going on. D’Souza’s flattery of the core audience is clearly more
important than the fact he might be fueling some very dangerous

He also addresses the issue of
Mexican-American immigration by being coy. Perhaps there is a real
lack of conviction in the way some of his interview subjects speak.
Or maybe the young man who claims the Mexican cartels would crush his
dreams back home is being fed lines from off-camera. There’s
considerable theatricality to D’Souza’s stunts that recalls the
director of the number one political documentary of all time. When
D’Souza dials up the smarm to pointlessly ask a border patrol cop how
many Mexican Americans critical of the American government cross back
over to Mexico, it’s straight out of the now-exhausted play-dumb
Michael Moore playbook.

And then there’s that doozy of an
ending. D’Souza plants the seeds of his anti-education jeremiad early
on by attempting to poke holes in Howard Zinn‘s “A People’s History
Of The United States
.” But that’s just a wind-up for an utterly
baffling segment where the book’s teachings are connected with
community organizer and liberal educator Saul Alinsky. The metaphors
and doubletalk end just about when D’Souza flat-out compares Alinsky
to Lucifer, before bemoaning his influence first on Hillary Clinton
and then on President Obama. For those of you keeping score at home,
the White House is under the control of the DEVIL. Of course, D’Souza
keeps refusing to probe deeper because he gets off on this sort of
name-dropping and hyperbole. When he devotes an extended riff to Matt
simply for mentioning “A People’s History Of The United
States” in “Good Will Hunting” (a seventeen-year-old movie, by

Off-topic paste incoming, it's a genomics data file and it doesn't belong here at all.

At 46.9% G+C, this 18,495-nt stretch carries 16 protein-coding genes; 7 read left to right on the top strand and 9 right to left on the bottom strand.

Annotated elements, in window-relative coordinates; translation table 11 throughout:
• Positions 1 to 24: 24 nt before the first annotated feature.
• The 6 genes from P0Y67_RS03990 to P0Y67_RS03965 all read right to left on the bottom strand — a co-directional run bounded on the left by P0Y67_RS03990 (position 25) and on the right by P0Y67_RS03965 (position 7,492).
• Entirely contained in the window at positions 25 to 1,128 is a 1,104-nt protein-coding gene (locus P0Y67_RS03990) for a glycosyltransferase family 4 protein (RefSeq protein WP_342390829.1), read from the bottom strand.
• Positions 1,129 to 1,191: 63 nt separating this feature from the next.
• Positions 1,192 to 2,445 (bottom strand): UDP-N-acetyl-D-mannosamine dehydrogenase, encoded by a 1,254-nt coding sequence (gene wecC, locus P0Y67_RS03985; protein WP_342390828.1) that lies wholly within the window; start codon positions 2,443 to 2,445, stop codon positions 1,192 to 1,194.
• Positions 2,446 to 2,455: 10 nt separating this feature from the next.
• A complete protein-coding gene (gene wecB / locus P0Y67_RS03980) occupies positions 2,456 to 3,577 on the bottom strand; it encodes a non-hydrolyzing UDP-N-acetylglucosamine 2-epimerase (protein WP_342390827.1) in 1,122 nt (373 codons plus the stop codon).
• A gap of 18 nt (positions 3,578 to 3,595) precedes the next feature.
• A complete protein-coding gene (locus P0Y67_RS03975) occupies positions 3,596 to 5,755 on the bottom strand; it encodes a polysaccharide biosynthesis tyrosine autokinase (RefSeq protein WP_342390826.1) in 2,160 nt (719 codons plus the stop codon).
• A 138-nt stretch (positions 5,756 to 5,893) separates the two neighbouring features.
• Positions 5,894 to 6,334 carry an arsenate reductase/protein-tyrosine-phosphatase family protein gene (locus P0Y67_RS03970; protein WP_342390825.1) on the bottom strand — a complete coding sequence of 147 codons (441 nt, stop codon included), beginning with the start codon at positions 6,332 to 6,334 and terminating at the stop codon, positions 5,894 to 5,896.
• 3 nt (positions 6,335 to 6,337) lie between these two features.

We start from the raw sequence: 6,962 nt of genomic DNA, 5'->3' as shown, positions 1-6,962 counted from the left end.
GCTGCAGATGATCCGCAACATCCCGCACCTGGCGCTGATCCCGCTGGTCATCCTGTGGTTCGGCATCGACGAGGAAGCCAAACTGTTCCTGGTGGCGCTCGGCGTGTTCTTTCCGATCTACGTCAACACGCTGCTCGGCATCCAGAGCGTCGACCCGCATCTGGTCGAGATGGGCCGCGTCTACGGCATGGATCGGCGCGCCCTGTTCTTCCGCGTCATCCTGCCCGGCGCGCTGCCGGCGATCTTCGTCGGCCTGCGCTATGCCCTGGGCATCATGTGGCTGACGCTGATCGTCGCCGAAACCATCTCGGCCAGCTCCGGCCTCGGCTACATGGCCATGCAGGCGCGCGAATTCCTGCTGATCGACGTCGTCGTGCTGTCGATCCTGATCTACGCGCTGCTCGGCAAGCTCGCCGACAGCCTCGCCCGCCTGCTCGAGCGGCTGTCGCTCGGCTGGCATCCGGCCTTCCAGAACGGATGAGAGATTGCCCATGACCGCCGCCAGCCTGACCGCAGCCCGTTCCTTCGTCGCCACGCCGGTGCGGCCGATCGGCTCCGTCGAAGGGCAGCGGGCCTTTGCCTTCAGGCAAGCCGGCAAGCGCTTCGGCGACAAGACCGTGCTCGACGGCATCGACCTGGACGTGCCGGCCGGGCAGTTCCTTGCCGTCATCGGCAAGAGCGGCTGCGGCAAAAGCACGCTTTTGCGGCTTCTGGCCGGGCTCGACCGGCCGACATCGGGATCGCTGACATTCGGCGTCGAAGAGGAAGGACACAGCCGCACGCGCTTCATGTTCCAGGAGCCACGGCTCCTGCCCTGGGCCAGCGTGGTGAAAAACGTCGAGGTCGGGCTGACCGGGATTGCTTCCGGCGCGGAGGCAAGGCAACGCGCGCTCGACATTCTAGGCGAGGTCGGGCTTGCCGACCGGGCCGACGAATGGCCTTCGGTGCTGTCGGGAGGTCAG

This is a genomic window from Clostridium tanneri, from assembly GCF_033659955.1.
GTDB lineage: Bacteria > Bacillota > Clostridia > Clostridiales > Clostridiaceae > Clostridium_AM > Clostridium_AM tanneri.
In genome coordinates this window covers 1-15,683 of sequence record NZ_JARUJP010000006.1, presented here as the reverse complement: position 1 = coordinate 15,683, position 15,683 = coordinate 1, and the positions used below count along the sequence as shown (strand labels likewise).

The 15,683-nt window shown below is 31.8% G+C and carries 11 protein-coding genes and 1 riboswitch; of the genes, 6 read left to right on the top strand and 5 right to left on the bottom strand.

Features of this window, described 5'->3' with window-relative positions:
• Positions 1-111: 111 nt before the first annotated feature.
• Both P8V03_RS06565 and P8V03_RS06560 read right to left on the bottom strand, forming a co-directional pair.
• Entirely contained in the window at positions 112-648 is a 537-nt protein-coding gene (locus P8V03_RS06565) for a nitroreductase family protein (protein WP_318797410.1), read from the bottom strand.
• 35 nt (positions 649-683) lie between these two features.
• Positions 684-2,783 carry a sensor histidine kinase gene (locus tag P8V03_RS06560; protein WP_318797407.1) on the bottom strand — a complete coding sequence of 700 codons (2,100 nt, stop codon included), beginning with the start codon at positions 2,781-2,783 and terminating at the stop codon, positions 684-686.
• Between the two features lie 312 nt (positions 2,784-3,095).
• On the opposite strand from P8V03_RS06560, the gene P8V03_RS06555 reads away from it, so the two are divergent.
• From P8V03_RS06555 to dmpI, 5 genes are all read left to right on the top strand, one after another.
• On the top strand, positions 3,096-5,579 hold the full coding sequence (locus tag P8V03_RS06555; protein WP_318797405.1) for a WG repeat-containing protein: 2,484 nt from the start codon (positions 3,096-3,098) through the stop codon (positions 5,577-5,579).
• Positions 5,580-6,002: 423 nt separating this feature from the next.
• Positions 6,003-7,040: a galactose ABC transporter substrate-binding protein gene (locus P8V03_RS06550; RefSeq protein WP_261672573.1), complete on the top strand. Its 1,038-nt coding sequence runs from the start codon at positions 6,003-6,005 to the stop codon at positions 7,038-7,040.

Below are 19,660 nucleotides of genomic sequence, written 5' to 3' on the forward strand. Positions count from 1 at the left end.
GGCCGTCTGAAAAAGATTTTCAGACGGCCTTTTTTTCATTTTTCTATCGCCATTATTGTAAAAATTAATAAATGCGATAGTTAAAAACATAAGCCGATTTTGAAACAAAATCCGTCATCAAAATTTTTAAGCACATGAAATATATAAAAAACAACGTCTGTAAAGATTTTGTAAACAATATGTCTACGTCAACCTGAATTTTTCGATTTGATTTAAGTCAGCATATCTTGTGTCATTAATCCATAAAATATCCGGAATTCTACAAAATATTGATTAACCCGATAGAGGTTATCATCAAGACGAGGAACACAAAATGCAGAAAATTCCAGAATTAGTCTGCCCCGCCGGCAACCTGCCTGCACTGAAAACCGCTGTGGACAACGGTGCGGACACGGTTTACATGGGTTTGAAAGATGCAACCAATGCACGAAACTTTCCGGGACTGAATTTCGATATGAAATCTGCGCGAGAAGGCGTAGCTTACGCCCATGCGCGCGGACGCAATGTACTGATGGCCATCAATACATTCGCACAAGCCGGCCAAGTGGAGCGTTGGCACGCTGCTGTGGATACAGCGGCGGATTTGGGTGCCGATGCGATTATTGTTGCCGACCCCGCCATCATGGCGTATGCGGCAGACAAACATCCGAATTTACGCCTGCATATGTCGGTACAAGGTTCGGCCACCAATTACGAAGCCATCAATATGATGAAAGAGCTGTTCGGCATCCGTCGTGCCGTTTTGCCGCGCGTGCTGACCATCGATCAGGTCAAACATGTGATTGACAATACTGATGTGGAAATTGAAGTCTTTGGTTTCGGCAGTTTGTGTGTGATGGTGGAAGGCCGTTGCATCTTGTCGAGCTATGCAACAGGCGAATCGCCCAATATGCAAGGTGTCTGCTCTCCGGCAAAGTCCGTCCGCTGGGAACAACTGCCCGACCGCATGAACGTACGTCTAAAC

the way), his pitch lifts high enough almost into a voice-cracking
squeal. That semi-provocative opening involving an America without
George Washington suddenly feels miles away.

Of course, those aforementioned bullet
points merely hammer home that this is artless propaganda,
uninformed, sensationalistic and devoted to buzzphrases (“the
shaming of America”), simplicity (“have the United States been a
force for good or ill in the world?”) and grandstanding (“We
won’t let them shame us, we won’t let them intimidate us”—who
is them and who is us?). Insidiously, these are some of the ways
D’Souza and co-director John Sullivan keep the film brisk and
conventionally entertaining, not unlike a “Sharknado” sequel or a
particularly embarrassing YouTube video. Filled with soaring guitars,
pointless blacksmith montages and recreations with porn-level
production values (check out the sponge-wig on Frederick Douglass),
it’s all fist-pumping anti-thought, consisting of baseless
revisionist history and idle contrarianism. And maybe, deep down,
D’Souza knows it: one of the lasting images of the film is his
voiceover threatening, “Capitalists are under fire,” while he
watches Michael Moore give a speech on the Jumbotron, eating a Times
Square hot dog and standing in front of an Olive Garden. It would all
be so funny if it weren’t a total joke. [F]

Sign Up: Stay on top of the latest breaking film and TV news! Sign up for our Email Newsletters here.

This Article is related to: Reviews and tagged , ,

Get The Latest IndieWire Alerts And Newsletters Delivered Directly To Your Inbox